What is HEALTHY NARCISSISM?

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The Audiopedia

Published on Jun 12, 2017

 

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What is HEALTHY NARCISSISM?

What does HEALTHY NARCISSISM mean? HEALTHY NARCISSISM meaning – HEALTHY NARCISSISM definition – HEALTHY NARCISSISM explanation. Source: Wikipedia.org article, adapted under https://creativecommons.org/licenses/… license. Healthy narcissism is the characteristic of possessing realistic self-esteem without being cut off from a shared emotional life, as the unhealthy narcissist tends to be. The concept of healthy narcissism developed slowly out of the psychoanalytic tradition, and became popular in the late twentieth century. Freud considered narcissism a natural part of the human makeup that, taken to extremes, prevents people from having meaningful relationships. While he recognised the allure of the narcissist for more normal people, he didn’t have a concept of healthy narcissism as such.:105 It was in the 1930s that Paul Federn introduced the concept to cover an adequate sense of self-love, but not until the 1970s in the work of Otto Kernberg and Heinz Kohut did the idea come to the fore. and Kohut spoke of a child’s “normal narcissism” and of normal narcissistic entitlement; and considered that if early narcissistic needs could be adequately met, the individual would move on to what he called a “mature form of positive self-esteem; self-confidence:” healthy narcissism. Neville Symington challenged Kohut’s belief in positive narcissism, arguing that “we do not get positive narcissism without self-hatred”, or negative narcissism. While one could talk of healthy self-confidence and positive self-esteem or self-confidence, he considered that “it is meaningless to talk about healthy self-centredness” – that being the core of narcissism. Nevertheless, pop psychology has taken up the idea of healthy narcissism as an aid to self-assertion and success. It has indeed been suggested that it is useful to think of a continuum of narcissism, from the healthy to the pathological, with stable narcissism and destructive narcissism as stopping-points in between. Ronnie Solan uses the metaphor of narcissism as an emotional-immune system for safeguarding the familiarity and the well-being of the individual against invasion by foreign sensations (1998) and small differences (Freud 1929–1930) was possible. The innate immunization vacillates between well-being, in the presence of the familiar, and alertness as well as vulnerability, facing the stranger. From childhood, the familiar is tempting and the strangeness is intolerable from within (illness) or from outside (otherness). Hence, narcissistic immunization might be compared to the activity of the biological immunological system that identifies the familiar protein of the cell and rejects the foreign protein (bacteria, virus). Thus, from infancy to adulthood, getting hurt emotionally is inevitable because the other, even if he or she is a familiar person and dear to us, is still a separate individual that asserts his otherness. The healthy narcissist succeeds in updating narcissistic data (such as acquaintance with the unfamiliar) and in enabling the recovery of self-familiarity from injury and psychic pains. Healthy narcissism activates immunologic process of restoring the stabilization of cohesiveness, integrity and vigorousness of the self and the restoration of the relationship with the other, despite its otherness. Impaired functioning of narcissism fails to activate these narcissistic processes and arouses destructive reactions. Thus, the individual steadfastly maintains his anger toward the other that offended him, and might sever contact with him, even to the extent of exacting violent revenge, although this other might be dear to him, possibly leading through impaired narcissism to fragility and vulnerability of the self, to immature individuation, narcissistic disorders and pathological phenomena. The healthy narcissism contributes to improving emotional intelligence as part of the process of adapting to changes; to intensifying curiosity and investigating the environment; to relating to otherness, and for enhancing joie de vivre.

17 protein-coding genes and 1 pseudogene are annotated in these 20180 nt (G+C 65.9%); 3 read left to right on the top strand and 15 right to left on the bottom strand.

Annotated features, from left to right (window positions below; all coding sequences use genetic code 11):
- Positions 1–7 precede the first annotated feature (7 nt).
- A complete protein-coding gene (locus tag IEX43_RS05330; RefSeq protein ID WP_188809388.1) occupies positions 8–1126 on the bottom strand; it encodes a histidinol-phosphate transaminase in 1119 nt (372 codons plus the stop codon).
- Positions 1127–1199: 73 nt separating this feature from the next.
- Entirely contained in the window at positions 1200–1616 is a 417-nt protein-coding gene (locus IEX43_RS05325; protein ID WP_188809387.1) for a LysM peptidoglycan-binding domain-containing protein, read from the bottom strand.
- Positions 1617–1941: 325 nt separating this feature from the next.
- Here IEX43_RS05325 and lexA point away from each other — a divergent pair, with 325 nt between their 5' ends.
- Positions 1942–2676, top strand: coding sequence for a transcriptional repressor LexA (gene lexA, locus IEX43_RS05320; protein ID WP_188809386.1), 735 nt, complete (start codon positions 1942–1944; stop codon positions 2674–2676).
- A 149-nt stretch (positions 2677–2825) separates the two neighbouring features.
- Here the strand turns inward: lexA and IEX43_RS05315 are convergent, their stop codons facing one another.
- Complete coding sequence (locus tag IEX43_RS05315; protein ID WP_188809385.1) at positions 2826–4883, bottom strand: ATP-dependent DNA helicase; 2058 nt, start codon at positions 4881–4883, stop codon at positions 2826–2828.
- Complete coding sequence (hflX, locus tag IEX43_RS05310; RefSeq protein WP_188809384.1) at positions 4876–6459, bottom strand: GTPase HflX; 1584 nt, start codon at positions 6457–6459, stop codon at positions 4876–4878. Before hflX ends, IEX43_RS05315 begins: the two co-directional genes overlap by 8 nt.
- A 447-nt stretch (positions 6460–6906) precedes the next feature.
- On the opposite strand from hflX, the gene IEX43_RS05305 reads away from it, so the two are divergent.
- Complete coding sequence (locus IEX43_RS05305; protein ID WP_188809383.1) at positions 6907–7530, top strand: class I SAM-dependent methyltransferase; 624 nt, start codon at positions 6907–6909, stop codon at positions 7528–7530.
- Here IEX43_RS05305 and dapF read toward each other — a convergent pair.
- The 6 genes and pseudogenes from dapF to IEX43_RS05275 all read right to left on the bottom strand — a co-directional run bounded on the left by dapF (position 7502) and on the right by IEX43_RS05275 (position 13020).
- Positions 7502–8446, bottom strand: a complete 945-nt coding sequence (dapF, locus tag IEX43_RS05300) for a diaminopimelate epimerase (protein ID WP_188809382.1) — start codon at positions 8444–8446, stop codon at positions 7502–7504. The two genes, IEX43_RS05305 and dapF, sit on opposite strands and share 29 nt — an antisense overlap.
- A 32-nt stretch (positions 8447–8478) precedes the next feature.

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Ronnie Solan

Thanks so much for presenting so clearly my new conceptualization of the Healthy Narcissism elaborated in my book The Enigma of Childhood. The Healthy Narcissism might be defined as an Emotional Immune System which enable us to love ourselves as we are, as we are familiar with, and be more tolerable toward the otherness of our dearests.

The immunization of our True Self strengthen the Self-Esteem while resisting  against any strangeness (very similar to the Biological Immune System).

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